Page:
During the first national lockdown of the pandemic, 1 in every 5 offences were related to domestic abuse.
The pandemic has not only accentuated domestic abuse as a societal issue, but it has compounded it and made it increasingly difficult for people to leave the perpetrators of such violence. In 2018 61% of women killed in the UK were killed by their current or ex-partner. Many of these murders were described as ‘overkilling’ demonstrating the gratuitous violence that is often a trait of domestic abuse. These figures are staggering enough but, Karan Ingala Smith, the founder of Counting Dead Women, identified 16 killings between the 23rd March and 12th April 2020 included the deaths of two children; this average represents the highest it has been for at least 11 years. Whilst coronavirus does not ‘create violent men’ Smith recognises that it “may exacerbate triggers, though I might prefer to call the excuses.” She acknowledged the impact of the lockdown on both victims curtailing their access to support and escape, and perpetrators whose methods of keeping their violence under control may have been restricted due to the lockdown. It is important to acknowledge that whilst women are predominantly the victims of domestic abuse and our the focus of these statistics, men and transgender people may suffer domestic abuse and violence requiring as much support and assistance as female victims.
The domestic abuse Commissioner Nicole Jacobs has found that there have been reports of perpetrators lying about Covid symptoms as a means of staying home with their victims rendering it more difficult for them to escape. Furthermore, lockdown restrictions have curtailed people interactions with their not only their family and friends but teachers and professional bodies who can be crucial in recognising and assisting victims of abuse. Whilst the pandemic has not created, nor even revealed the horror of domestic abuse, it has certainly compounded its impact.
The Commissioner has called for the Domestic Abuse Bill to include a statutory duty to fund community services which provide a majority of the support to people experiencing domestic abuse. The Bill, long overdue, is a step in the right direction to protect and support victims by providing a wider definition of what domestic abuse is which encompasses emotional, financial and physical abuse. Previously, there was not a singular crime of ‘domestic abuse’ rather perpetrators may be prosecuted for murder or bodily harm amongst other offences. This not only made it difficult to collect accurate data regarding the extent of domestic abuse but failed to provide them sufficient protection, justice and acknowledgement to the victims of such crimes. The Bill is a cause of great celebration to many campaigners but it’s has many shortcomings and gaps which must not be overlooked, including insufficient protection for refugee women. The Bill necessity of the Bill is painfully evident, however, the campaign for absolute protection and support for all domestic abuse victims is not nearly over.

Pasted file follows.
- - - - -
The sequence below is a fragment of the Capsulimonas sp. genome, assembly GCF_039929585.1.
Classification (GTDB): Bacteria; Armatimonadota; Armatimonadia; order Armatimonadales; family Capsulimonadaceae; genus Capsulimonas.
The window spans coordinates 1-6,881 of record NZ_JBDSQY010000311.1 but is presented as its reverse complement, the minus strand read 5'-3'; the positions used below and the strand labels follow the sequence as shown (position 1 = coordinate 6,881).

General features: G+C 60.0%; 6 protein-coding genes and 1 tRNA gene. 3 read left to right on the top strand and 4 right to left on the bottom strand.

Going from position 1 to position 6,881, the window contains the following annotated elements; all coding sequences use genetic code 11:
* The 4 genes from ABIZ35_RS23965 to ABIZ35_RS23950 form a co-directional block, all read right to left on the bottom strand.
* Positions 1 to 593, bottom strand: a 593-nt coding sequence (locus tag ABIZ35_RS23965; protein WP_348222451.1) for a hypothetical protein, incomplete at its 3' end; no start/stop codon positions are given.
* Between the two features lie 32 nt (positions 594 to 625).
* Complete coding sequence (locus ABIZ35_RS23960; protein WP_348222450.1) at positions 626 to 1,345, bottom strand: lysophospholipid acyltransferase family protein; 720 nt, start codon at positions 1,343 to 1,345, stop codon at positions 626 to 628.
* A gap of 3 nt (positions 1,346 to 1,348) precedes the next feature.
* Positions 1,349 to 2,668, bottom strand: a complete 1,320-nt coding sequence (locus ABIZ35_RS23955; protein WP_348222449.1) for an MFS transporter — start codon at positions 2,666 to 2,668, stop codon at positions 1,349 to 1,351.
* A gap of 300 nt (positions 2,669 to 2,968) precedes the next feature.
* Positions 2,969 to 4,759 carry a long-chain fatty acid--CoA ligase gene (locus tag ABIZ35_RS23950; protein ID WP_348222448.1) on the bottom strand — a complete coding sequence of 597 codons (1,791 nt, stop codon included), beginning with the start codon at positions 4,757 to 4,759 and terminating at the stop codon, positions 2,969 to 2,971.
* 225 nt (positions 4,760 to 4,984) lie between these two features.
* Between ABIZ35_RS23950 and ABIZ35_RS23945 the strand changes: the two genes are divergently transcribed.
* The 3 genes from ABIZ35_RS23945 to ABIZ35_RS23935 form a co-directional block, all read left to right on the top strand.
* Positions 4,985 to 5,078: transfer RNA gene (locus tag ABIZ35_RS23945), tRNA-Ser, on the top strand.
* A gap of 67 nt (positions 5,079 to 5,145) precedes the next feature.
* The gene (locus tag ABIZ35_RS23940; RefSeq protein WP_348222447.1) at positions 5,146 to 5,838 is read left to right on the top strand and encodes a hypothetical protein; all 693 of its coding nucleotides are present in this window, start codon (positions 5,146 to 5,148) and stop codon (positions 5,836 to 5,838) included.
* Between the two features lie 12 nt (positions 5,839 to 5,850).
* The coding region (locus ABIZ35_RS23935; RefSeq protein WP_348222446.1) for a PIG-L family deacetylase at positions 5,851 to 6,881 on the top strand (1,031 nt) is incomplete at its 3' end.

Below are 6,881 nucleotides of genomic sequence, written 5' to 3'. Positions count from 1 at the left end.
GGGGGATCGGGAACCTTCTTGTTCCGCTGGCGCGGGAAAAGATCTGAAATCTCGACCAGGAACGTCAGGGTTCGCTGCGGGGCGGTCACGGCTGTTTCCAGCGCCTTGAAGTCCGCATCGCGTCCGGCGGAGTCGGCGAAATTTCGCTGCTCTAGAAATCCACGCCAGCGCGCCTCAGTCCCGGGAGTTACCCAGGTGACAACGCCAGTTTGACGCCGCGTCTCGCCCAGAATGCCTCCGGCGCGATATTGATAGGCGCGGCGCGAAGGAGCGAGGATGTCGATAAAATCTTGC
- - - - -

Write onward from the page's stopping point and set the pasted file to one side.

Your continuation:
Worryingly, the Bill may not be enough to protect and prevent the harm to victims which have increased on a staggering scale over the series of lockdowns. Whilst escaping domestic abuse is specifically listed as a ‘reasonable excuse’ for leaving home during the lockdown this does not alleviate the pressure upon victims who must physically leave their homes, which is not as easy as simply walking out of the door, particularly if there are children involved. Between Christmas Eve and 29th December, the West Midlands Police were called to 1,250 incidents of domestic abuse and made arrests accounting for almost 30% of the force’s total arrests. As always it is those most vulnerable in society, refugee women, who the shortages in both the law and resources will affect the most. It is worth investing time and money into considering how both may be utilised to their greatest extent to protect those who are frequently let down by our society.
Whilst those in government have finally turned their minds to domestic abuse victims, their words need to be translated into the increased funding necessary as services struggle to provide the support so desperately needed. Many shelters have been forced to close down in recent years leaving those still open tackling a shortage of beds. Helplines such as Rise have reportedly been utilised triple the amount as before the lockdown.
Whilst the new legislation is a welcome relief as a means to gain justice for survivors, those still stuck in the cycle of abuse still require assistance. This assistance is not sufficiently provided by those in the government declaring that victims may still leave their homes during a lockdown, rather substantial funding, meaningful organisation and an empathetic understanding is required. Whilst awareness over the past decade has been increasing, the pandemic has once again rendered this violence invisible to society and inescapable to many.
Ask for Ani at Pharmacies
Refuge, women’s domestic abuse helpline- 08082000247
Men’s Advice Line-08088010327
Karma Nirvana, for forced marriage and honour crimes -08005999247
Galop, for LGBT+ community for emotional and practical support- 08009995428